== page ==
What Are the Top 10 Careers for Organizers?

Organizers are pros at helping the world run. They’re either in charge or right behind the ones who are so that they can use their multitasking skills and efficiency to plan, schedule, and keep track of details for the team.

CareerBuilder and Emsi compiled a list of the top 10 organizer jobs the labor market needs based on their current number of jobs (at least 100,000), remarkable growth from 2011 to 2017 (9 percent or higher), and high annual salaries (25th percentile at least $53K).

“If you automatically sort and analyze things, if you were that kid who liked to tidy their room, or you’re the friend who arranges all the get-togethers—you’re probably an organizer,” said Rob Sentz, chief innovation officer at Emsi. “And that’s good news because the labor market needs you in a number of high-wage, fast-growing jobs.”

  • Operations managers—A lot of responsibility comes with being an operations manager. You’re in charge of formulating policies, managing daily operations, and planning the use of materials and Human Resources within a business. With 2.25 million jobs, operations managers make up the 11th largest occupation group in the entire U.S. Since 2011, 249,000 jobs have been added, and they earn $68K to $151K a year.
  • Accountants and auditors—These folks ensure that financial records are accurate and that taxes are paid properly—and on time. There are currently 1.3 million accountants/auditors in the U.S. and 165,000 new jobs have been added since 2011 (14% growth). Typically, they earn $54K to $89K a year.
  • Computer systems analysts—These analysts understand both business and IT, creating information systems that help companies work more efficiently and effectively. There are almost 600,000 computer systems analyst jobs in the U.S.—with 111,000 new jobs and 23% growth since 2011. They earn $68 to $109K a year.
  • Management analysts—Also called management consultants, these analysts propose ways to improve an organization’s efficiency and boost its profits: reduced costs, increased revenues. There are 658,000 management analysts in the U.S., with 77,000 of those being new jobs since 2011 (13% growth). They typically make $63K to $109K a year.
  • IT managers—Planning, coordinating, and directing computer-related activities in an organization—that’s the job for IT managers. There are 366,000 in the U.S., including 56,000 new jobs since 2011 (18% growth). They earn more than any other organizer on the list at $106K to $167K a year.
  • Medical and health services managers—These managers are in charge of planning, directing, and coordinating medical and health services. They might manage an entire facility, a specific clinical area or department, or a medical practice for a group of physicians. There are 332,000 of these managers, and they’ve grown by 31,000 new jobs (10% growth) since 2011. Typical annual salaries are $76K to $123K.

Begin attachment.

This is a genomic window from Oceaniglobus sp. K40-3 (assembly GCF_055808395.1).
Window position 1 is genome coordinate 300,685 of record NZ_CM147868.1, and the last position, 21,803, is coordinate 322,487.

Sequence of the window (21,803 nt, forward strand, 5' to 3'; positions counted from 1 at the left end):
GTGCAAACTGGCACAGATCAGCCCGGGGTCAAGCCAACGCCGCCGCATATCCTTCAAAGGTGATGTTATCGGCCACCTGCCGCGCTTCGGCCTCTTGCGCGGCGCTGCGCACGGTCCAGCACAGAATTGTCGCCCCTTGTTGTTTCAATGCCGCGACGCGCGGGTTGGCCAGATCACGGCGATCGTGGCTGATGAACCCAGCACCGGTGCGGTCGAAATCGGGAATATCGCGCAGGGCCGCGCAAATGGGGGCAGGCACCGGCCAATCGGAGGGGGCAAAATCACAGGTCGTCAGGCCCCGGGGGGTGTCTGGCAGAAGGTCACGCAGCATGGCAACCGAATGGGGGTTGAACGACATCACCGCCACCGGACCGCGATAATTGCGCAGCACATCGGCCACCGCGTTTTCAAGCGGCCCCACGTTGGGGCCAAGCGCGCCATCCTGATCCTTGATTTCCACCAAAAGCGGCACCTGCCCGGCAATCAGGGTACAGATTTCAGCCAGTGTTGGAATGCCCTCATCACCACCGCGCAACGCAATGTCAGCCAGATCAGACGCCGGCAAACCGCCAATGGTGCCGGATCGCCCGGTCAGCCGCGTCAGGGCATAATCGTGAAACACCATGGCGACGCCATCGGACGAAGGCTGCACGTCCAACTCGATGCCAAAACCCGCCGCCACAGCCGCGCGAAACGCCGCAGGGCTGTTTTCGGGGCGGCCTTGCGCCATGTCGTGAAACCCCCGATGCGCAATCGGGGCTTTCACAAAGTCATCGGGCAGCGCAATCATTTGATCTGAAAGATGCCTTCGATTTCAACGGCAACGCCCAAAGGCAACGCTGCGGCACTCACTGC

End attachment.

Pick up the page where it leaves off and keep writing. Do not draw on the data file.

• Financial analysts—Financial analysts analyze the performance of stocks and bonds (and other kinds of investments) to help businesses and individuals make wise investment decisions. There are 285,000 financial analysts in the U.S., with 28,000 new ones added since 2011 (11% growth). They usually make about $64 to $113K a year.
  • Administrative services managers—These managers need to work well with people since they’re the hub of an entire business and will meet coworkers’ needs and answer questions all day long. They run the admin: buying supplies, monitoring records, budgeting for equipment, making sure the facility stays secure and well maintained, etc. There are 290,000 of these managers in the U.S., with 28,000 new jobs (11% growth) since 2011. They make $66K to $114K a year.
  • Transportation, storage, and distribution managers—These managers are in charge of planning and directing transportation, storage, or distribution activities for a business. This career will scratch the itch for anybody who loves coordinating a myriad of details and ensuring everything is going (and arriving) where it should. There are 118,000 of these managers in the U.S., with 13,000 new jobs since 2011 (13% growth). Typical annual salary is $67K-$113K.
  • Logisticians—Logisticians analyze and coordinate an organization’s supply chain—the system that moves a product from supplier to consumer. The entire life cycle of a product (from acquiring to delivery) is in their hands. The U.S. has 144K logisticians right now. 12,000 new jobs have been added since 2011 (9% growth), and logisticians typically earn $60K to $93K a year.

NOTE: Each of these careers typically requires a bachelor’s degree. The infographic below highlights these career options.Organizer